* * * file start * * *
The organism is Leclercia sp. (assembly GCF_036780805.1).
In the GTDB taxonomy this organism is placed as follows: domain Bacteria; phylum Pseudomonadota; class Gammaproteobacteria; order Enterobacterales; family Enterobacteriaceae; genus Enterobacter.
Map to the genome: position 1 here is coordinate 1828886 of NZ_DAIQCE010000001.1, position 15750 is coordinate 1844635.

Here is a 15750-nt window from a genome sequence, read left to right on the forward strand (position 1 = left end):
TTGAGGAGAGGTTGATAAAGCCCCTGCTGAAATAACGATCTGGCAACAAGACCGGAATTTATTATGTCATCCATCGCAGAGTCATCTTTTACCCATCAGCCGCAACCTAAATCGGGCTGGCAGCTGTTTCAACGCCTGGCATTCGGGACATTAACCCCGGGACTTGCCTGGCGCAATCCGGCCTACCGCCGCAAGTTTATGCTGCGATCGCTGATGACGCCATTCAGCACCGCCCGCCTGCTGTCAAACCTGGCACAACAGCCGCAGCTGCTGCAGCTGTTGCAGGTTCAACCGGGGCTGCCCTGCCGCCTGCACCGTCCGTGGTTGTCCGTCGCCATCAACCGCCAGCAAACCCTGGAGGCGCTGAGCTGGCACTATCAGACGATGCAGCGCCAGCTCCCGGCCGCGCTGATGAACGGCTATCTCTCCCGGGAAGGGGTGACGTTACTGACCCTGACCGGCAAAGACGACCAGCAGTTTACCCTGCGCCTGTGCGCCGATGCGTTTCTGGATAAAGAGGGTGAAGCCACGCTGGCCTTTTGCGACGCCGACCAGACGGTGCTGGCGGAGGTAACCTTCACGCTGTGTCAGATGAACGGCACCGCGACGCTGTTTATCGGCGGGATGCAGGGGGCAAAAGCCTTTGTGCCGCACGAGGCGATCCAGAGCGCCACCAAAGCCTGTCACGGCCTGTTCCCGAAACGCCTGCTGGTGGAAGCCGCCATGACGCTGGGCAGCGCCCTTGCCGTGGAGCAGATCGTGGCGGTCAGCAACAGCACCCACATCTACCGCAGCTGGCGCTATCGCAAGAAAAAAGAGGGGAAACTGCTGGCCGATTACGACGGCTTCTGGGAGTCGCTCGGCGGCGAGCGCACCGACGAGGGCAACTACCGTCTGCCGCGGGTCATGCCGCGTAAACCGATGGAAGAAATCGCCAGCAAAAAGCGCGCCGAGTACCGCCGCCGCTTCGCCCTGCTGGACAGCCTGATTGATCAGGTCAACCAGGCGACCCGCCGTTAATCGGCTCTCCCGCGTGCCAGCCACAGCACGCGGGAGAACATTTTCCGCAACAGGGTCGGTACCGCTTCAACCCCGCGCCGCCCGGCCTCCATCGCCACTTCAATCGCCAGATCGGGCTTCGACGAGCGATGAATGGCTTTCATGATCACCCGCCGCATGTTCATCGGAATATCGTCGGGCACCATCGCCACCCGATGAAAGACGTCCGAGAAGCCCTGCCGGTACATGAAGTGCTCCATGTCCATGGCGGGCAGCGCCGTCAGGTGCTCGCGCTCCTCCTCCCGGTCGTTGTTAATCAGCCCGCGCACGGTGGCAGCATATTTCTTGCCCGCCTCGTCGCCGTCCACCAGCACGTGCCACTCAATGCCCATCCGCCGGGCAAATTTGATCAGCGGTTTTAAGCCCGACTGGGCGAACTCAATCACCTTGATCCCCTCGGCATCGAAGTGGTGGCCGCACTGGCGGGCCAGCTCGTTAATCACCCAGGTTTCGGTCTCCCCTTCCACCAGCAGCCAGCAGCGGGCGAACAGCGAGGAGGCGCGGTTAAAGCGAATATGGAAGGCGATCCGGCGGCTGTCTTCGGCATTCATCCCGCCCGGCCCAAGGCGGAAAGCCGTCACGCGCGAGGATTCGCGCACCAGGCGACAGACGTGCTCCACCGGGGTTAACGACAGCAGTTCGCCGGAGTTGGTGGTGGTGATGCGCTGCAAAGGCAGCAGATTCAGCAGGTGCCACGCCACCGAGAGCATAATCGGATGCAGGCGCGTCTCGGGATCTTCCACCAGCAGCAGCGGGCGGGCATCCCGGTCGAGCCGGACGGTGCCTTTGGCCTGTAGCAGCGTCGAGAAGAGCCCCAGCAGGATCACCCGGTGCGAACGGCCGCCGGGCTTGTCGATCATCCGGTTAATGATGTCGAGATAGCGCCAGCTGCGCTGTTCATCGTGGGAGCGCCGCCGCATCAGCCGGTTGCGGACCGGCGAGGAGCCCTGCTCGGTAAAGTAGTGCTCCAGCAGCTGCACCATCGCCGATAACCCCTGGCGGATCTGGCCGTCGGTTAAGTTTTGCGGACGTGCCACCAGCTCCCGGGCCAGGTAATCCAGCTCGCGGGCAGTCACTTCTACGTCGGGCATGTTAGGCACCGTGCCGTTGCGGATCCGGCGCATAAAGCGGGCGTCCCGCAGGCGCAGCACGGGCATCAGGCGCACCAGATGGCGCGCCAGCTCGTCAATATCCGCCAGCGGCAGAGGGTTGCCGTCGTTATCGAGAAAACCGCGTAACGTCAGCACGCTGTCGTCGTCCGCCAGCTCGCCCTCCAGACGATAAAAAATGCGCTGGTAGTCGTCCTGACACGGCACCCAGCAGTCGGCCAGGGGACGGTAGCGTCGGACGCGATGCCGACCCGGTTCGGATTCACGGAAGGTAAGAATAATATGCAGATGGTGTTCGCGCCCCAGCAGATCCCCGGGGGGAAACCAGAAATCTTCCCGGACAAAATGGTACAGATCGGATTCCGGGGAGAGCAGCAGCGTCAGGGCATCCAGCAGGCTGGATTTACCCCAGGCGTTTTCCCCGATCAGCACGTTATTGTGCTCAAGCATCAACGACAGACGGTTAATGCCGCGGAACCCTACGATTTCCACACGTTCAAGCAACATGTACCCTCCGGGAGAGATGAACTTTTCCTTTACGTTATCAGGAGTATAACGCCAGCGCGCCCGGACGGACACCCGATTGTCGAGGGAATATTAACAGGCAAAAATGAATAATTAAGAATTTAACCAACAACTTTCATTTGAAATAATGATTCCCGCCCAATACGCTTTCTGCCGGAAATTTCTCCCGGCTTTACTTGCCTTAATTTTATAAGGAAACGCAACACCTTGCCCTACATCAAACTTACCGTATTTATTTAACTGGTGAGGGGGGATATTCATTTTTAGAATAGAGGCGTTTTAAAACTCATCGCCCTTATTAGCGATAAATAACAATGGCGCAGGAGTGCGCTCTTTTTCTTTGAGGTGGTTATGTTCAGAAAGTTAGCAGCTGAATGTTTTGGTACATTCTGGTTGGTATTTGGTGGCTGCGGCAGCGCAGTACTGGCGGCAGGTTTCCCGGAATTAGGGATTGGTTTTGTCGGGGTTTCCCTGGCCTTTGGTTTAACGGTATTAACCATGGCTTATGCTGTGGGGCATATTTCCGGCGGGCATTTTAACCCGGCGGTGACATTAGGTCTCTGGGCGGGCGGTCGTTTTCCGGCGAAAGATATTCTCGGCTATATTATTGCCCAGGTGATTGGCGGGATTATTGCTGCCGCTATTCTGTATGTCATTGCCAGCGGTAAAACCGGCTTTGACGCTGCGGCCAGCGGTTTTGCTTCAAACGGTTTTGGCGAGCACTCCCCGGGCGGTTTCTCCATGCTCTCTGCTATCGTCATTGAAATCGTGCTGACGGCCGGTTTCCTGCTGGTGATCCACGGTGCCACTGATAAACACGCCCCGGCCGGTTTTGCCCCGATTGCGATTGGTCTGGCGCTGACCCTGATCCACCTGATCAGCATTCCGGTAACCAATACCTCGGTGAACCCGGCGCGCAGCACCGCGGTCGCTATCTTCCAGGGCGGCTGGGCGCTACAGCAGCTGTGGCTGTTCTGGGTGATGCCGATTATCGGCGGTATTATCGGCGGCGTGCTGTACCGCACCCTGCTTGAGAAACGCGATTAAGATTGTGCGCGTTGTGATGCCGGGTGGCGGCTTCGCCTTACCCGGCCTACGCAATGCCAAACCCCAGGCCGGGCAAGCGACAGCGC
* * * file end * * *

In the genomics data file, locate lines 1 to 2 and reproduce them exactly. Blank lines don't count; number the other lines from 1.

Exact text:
The organism is Leclercia sp. (assembly GCF_036780805.1).
In the GTDB taxonomy this organism is placed as follows: domain Bacteria; phylum Pseudomonadota; class Gammaproteobacteria; order Enterobacterales; family Enterobacteriaceae; genus Enterobacter.